How to connect despite social distancing

Life has just jumped tracks. 

 

One minute we were heading into a recession…but we kind of knew how to handle that…and we could prepare ourselves for less spending by less individuals and businesses…It would hurt, but it was something we could handle.

Coronavirus is a whole other ball game.  With giants falling fast and hard through imposed protocols implemented to protect the population, thousands of jobs being lost and less industries and businesses to pivot into, it’s uncertainty plus plus plus!

If the new normal for the time being is people not meeting in person as the norm, what do we need to develop instead to ensure we remain connected with our teams, our prospects and our clients?  A new set of skills and practices must be added to our toolkits.

 

ONE: Technology is our friend – use it wisely and use it well

We live in a time when we’re used to using technology to connect with others via social media, face time and cloud based video conferencing services.  It’s now about leveraging those tools effectively and appropriately in a way that will foster and develop a business relationship.

Using face time to speak with those you’d see and speak with on a daily basis makes sense: colleagues, team members and suppliers.  But, don’t be distracted when doing this.  Sit or stand and focus on the other person.  Take time to let them know they matter to you by giving them your attention – even for 5 minutes

Social media platforms are good for messages to many but remember that LinkedIn is a business platform and while Facebook and Instagram can be too, ensure your brand is consistent.  For example, if you’ve traditionally used Facebook and Instagram for your personal posts, don’t suddenly start posting business information.  Set up a separate account to do that.

 

TWO: Use visual cues like you would in person to connect when using Facetime, Zoom, Skype or webex

You can only do this when you give the other person your full attention.  Take time to check in with the other person: read the room – how are they feeling?  What is going on for them right now?  What is their greatest priority?  How can you support them to make their lives a little bit easier?  Matching and mirroring still applies here: the major difference is it’s primarily top half of the body so take note.  Pay particular attention to facial expresssions and hand gestures.  Language patterns are important too: pace of speech, breathing, pitch, volume and words will help you to connect faster.

Depending on the quality of your internet connection, there may be delays in communication from one person to the other.  Practice is the key.  Wait until the person has clearly finished and if you’ve finished, make it clear you have so the other person knows it’s their turn to speak.  Having said that, the awkwardness of stumbling over one another can be a way of connecting if there is a shared sense of humour about it.  Just remember, this is someone you value: treat them that way.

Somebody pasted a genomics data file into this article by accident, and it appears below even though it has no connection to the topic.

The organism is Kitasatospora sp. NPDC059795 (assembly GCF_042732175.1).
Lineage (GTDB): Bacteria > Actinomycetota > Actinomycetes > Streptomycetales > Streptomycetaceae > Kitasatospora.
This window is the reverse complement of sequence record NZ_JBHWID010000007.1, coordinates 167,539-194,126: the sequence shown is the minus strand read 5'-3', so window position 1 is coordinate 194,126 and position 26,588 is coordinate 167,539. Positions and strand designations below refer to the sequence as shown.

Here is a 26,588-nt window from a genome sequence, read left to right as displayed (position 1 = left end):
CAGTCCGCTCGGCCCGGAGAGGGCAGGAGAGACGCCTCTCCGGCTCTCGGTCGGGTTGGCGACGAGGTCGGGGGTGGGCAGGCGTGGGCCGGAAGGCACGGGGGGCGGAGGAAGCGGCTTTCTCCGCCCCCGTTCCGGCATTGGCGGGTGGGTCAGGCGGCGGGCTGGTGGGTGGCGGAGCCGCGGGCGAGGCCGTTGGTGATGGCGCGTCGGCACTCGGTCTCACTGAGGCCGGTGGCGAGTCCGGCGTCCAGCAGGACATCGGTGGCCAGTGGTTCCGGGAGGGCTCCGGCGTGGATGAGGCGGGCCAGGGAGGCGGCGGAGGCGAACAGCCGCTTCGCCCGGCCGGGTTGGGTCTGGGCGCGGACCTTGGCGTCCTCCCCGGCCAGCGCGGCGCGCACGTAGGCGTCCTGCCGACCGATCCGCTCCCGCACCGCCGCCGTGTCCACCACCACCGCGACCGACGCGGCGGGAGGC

THREE: Build your auditory communication skills

And then there’s the phone.  Avoided by many for actual phone calls, it’s one of the most direct communication tools we have available to us.  Trouble is, it’s rarely used well.  Here are a couple of tips to help you build better connections using your mobile:

If you’re on a joint call with many others, mute your microphone while others are speaking so that background noise doesn’t interfere with their message and sound quality

Match the tone of the call: is it professional, serious, factual, friendly, direct, story-based, detailed….read the room quickly and respond in kind to demonstrate respect

Listen for the pace, volume, pitch, breathing patterns and language patterns to match and mirror

Listen for the emotion underneath the call. Close your eyes to help you “tune in” better to your speaker

 

FOUR: ake a conscious effort to schedule calls and meetings the same way you would in person

We schedule face to face meetings so if we’re meeting virtually instead, make sure we schedule them in the same way.  It’s important that the same degree of planning, focus and time is given.  Do you know the outcome you want by the end of that conversation?  Do you have a structure to achieve that?  How well can you execute that?

 

FIVE: Email is not a replacement for an actual person to person conversation: merely a confirmation of it or interim communication tool

Period.  In a time when we’re less able to meet in person, go to the next best tools: phone to speak with someone or video conferencing to see and speak with someone.  Email is flat, open to misinterpretation and never a replacement for person to person actual conversation.

 

Skill up people!  Relationships matter more than ever.  Stay connected and build your capacity with technology so that they become the facilitators of deeper connections with the people we support and who support us.

 

 

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